We recently hosted our first quantum computing hackathon here in Cambridge, UK, where over 20 keen quantum programmers were given exclusive cloud access to Rigetti’s 8-qubit Agave quantum computer. We had participants with various backgrounds, ranging from secondary school students to PhD students and experienced professionals, most of whom had no prior experience programming quantum computers.
Participants were given the challenge of finding the best solution to a quantum chemistry problem, by writing their own optimiser for the Variational Quantum Eigensolver algorithm (VQE). This involved running quantum circuits on Rigetti’s 8Q Agave QPU via the cloud to compute the energy of a small molecule, and then using their own classical optimisation strategy to find the quantum circuits that compute the ground state energy. It is expected that VQE can offer an exponential speedup over classical methods for these electronic structure calculations and, as hardware scales up, VQE should be capable of solving high-value problems in materials science and drug discovery. A wide range of creative ideas were submitted by participants, including methods based on Fourier analysis, genetic algorithms and simulated annealing.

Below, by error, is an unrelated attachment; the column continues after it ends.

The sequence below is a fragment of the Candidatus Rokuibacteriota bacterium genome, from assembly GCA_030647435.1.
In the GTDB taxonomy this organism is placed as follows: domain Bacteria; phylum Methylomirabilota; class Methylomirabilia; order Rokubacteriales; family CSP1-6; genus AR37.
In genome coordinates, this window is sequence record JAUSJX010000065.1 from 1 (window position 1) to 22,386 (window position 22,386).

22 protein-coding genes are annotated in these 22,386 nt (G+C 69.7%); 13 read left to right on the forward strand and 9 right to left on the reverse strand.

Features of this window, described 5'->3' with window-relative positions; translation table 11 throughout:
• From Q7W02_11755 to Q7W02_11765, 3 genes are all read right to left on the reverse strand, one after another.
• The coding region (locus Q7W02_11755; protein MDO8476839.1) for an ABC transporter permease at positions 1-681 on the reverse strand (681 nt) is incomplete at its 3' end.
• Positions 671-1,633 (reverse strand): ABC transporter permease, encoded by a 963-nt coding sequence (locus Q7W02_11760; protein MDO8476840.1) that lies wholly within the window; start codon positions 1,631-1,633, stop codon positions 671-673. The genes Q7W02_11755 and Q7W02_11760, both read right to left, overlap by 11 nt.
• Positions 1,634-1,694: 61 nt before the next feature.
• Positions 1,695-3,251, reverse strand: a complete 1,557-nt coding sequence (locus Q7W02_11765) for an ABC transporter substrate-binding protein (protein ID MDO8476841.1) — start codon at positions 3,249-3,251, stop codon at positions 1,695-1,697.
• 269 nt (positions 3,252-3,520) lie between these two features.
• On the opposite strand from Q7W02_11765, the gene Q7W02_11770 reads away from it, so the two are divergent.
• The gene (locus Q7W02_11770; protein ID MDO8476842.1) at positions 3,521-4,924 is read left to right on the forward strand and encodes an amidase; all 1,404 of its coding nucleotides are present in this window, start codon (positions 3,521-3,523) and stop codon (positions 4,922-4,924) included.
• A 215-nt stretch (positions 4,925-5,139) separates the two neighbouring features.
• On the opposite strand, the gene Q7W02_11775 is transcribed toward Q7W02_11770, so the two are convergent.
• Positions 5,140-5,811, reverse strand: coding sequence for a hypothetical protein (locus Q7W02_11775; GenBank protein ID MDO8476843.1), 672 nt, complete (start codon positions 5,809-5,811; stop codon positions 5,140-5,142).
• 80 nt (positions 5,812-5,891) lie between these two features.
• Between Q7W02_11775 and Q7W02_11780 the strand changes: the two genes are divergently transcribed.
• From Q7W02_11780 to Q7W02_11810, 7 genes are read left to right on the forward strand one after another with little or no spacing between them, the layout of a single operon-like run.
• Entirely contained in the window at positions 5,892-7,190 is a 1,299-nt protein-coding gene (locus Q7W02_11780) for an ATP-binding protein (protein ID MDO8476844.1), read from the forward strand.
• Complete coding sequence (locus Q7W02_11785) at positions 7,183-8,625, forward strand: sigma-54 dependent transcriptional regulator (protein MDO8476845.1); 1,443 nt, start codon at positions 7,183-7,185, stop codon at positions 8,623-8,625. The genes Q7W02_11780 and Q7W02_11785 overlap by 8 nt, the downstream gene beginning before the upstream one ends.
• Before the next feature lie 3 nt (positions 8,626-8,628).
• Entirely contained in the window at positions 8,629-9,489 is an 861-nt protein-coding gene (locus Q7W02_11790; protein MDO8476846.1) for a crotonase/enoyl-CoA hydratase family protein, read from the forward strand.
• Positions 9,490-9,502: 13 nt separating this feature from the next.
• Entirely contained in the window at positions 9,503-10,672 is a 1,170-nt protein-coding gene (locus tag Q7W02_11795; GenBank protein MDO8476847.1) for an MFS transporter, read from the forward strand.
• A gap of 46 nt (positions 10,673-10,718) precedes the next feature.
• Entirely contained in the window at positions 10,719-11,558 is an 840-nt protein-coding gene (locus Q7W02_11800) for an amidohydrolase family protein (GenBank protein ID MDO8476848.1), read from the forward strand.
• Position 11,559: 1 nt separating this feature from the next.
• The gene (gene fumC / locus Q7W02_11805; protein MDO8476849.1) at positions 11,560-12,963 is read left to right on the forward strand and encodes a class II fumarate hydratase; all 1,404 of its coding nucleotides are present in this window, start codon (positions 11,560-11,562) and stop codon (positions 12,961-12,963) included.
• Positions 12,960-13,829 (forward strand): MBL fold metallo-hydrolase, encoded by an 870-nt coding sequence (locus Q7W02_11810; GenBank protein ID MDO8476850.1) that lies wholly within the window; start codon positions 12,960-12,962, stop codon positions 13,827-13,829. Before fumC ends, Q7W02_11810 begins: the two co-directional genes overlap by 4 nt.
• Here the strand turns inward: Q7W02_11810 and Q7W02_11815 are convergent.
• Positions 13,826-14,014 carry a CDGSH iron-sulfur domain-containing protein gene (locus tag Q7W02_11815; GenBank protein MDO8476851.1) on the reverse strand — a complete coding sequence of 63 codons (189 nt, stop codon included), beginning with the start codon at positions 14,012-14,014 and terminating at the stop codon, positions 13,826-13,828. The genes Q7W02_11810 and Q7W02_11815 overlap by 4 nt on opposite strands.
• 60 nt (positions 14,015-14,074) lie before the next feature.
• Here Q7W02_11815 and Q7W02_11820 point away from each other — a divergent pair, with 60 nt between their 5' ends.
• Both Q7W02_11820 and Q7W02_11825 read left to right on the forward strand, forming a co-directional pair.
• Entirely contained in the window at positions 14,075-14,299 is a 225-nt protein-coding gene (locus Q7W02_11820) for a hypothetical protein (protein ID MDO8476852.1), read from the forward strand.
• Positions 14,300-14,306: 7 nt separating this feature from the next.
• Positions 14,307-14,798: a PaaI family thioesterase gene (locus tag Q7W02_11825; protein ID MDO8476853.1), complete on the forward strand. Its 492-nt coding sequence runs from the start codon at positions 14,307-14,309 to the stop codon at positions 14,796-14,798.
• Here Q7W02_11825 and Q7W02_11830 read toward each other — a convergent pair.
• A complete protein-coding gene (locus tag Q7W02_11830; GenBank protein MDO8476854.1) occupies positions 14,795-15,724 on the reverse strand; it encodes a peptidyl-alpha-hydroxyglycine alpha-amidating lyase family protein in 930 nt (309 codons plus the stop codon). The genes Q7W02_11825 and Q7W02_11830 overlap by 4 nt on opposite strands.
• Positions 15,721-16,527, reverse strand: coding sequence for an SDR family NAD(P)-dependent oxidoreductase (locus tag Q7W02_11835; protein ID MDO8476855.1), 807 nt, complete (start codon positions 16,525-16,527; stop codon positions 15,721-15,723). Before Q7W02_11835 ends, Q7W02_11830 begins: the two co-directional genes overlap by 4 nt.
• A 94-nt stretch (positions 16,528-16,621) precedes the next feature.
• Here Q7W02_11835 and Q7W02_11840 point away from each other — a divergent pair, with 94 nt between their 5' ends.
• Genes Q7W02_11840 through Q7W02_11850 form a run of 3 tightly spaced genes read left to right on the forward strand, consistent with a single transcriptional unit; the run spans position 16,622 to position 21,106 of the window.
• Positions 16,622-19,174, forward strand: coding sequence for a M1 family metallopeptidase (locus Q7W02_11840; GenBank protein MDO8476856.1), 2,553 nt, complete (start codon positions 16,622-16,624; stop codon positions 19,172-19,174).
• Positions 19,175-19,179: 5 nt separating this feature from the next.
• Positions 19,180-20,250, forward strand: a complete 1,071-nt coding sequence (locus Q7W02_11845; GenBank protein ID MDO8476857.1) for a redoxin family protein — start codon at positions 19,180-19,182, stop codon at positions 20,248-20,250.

Thomas Parks, a computer science graduate student at the University of Cambridge, explained his approach: “I used a Bayesian optimization (BO) method to find the energy minima. BO methods aim to find the minima of black-box continuous functions, by updating an internal belief about the shape of the function. This belief, modelled as a Gaussian Process, is used to sample at function locations that are either uncertain or likely to be near the minima. The Bayesian method appeared especially powerful on the real QC due to its ability to efficiently make use of noisy observations.”
Thomas also added: “The hackathon was a wonderful introduction to the world of Quantum Computing. The advisors from Riverlane and dividiti really helped to get everyone going rapidly, and access to the Rigetti quantum computer was really special. The atmosphere was very collaborative, with everyone discussing ideas and helping each other out!”
Participants ran their code using Quantum Collective Knowledge (QCK), a framework developed by dividiti and Riverlane to benchmark existing quantum computing systems, pinpoint the state-of-the-art and forecast future developments. QCK builds upon Collective Knowledge, a universal open source framework for reproducible and collaborative R&D. Using QCK made it straightforward for participants to write their code, benchmark it on real hardware, and submit their results. The quality of submissions could then be compared fairly using a time-to-solution metric.
Anton Lokhmotov, co-founder of dividiti, commented: “We’ve had very positive feedback from attendees, who were surprised by how quickly they could get up and running on a quantum computer. It was encouraging to see initial results coming in under an hour.”
Full hackathon results, as a Jupyter notebook, can be found here.